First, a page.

I once read that todays browsers isn't prepared for XHTML -- and that they actually would 'crash' if they encountered proper used XHTML (with an correct MIME-type or so).

That's why I stick to HTML 4.01 Strict -- though I have prepared my MarkUp so it could be converted into XHTML in a short amount of time (if needed).

Samizdata




msg:3658687
 5:46 pm on May 25, 2008 (gmt 0)

xhtml is readable and renderable by a good percentage of mobile browsers

I would add this to rocknbil's excellent summary as the third reason.

In fairness to mack (who posted it) it was necessary to use XHTML for many mobile devices (especially Japanese ones) a few years ago when XHTML Mobile Profile was being touted as "WAP 2.0" and XHTML generally as the "one web" solution, but these days - with the exception of WML only browsers - they all seem capable of handling well-formed HTML, or at least the basic stuff that you would feed to a small-screen device with limited capabilities.

The good news is that, while there is generally no benefit to changing to XHTML, there is no apparent harm in leaving it in place if that is what you already have.

g1smd




msg:3658704
 6:18 pm on May 25, 2008 (gmt 0)

I have several websites that use HTML 4.01 Transitional, and with 100% valid HTML and CSS code, those sites work very well on the various mobile devices I have managed to test them on... including several Nokia, HTC, and Samsung mobiles, as well as on the Apple iPhone.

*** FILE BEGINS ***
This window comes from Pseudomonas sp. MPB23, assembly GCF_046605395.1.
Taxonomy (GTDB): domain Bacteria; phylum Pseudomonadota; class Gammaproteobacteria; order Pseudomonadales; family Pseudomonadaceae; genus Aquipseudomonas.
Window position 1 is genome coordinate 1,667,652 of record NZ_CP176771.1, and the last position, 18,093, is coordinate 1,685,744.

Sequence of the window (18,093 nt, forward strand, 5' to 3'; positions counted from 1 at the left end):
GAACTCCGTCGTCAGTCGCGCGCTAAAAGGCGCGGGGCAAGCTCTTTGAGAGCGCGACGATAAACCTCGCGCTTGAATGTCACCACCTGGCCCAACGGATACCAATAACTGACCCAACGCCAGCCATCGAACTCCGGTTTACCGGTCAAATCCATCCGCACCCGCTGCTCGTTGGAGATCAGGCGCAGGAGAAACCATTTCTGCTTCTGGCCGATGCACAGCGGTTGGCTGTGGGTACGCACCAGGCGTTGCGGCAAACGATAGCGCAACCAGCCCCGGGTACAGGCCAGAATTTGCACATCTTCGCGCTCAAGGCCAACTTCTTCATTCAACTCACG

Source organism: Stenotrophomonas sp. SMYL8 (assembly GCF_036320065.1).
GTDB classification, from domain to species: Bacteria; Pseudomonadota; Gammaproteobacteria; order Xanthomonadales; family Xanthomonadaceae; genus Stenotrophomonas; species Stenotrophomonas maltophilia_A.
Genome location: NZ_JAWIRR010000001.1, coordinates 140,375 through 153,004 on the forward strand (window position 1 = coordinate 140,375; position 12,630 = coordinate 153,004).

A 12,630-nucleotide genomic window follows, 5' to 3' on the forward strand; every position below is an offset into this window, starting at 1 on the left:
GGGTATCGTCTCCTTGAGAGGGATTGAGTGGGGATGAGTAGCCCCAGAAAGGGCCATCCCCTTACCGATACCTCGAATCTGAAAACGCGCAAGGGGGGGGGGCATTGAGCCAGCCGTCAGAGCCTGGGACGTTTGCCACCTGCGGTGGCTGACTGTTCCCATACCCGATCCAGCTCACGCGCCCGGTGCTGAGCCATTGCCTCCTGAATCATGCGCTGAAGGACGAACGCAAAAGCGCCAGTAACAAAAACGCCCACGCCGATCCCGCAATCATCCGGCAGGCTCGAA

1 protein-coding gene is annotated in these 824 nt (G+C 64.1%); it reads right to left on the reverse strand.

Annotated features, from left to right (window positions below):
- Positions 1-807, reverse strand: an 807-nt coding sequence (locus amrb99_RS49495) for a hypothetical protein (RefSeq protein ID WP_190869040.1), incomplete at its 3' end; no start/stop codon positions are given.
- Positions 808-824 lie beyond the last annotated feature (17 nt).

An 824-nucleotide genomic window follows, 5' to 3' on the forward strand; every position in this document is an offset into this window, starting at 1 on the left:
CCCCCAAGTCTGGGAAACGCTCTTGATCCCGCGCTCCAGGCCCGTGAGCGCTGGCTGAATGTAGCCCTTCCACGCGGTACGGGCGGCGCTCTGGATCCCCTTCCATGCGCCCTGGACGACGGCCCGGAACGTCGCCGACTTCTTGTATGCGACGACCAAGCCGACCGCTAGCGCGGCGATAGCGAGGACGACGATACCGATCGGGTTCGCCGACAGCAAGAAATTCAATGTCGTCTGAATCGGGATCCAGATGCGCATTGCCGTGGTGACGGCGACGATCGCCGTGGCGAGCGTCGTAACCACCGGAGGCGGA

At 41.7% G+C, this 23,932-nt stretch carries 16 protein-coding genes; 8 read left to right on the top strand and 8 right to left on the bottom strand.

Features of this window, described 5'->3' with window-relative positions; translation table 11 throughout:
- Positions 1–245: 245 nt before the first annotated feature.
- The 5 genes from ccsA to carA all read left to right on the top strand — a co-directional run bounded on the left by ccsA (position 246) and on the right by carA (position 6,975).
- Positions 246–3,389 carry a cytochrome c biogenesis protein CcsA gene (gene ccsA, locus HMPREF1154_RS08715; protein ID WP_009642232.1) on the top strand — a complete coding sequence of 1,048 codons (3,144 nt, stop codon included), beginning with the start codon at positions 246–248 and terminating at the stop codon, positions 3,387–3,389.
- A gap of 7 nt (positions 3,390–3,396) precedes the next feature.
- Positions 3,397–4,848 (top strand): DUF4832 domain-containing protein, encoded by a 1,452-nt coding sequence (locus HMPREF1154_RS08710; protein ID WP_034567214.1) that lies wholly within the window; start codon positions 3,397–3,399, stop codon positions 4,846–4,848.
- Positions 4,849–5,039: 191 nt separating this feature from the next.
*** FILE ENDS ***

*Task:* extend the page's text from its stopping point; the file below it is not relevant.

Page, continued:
SuzyUK




msg:3658763
 8:06 pm on May 25, 2008 (gmt 0)

some organizations are choosing to develop in XHTML simply in order to enforce certain coding standards.

in the absence of a paper/recognised qualification I'd say yes that's about it, a least if you have an opinion of one or the other it means you know there is at least a small but subtle difference?

httpwebwitch




msg:3667332
 5:02 am on Jun 5, 2008 (gmt 0)

Besides the excellent points already stated, there are some JavaScript libraries that only work reliably when the doctype is XHTML strict; especially ones with all the cool dragging and morphing effects.

venti




msg:3667333
 5:06 am on Jun 5, 2008 (gmt 0)

Code is poetry! Nothing like that smug sense of satisfaction of 0 errors or warnings in xhtml strict :P

Aside from additional compatibility and standards compliance, it makes it easy to catch bugs (typos, logic issues occasionally, etc) in development. It also helps you learn a lot of in and outs of html/xhtml and why things are done the way they are and I feel I am a better developer for it. It's pretty easy to implement, though if your development environment is generating a bunch of issues you have to correct I could see a point of how fiscally sound the idea is. We code everything by hand and I would wager very little time is added to development (I actually think its a net gain because of the issues mentioned above) using it.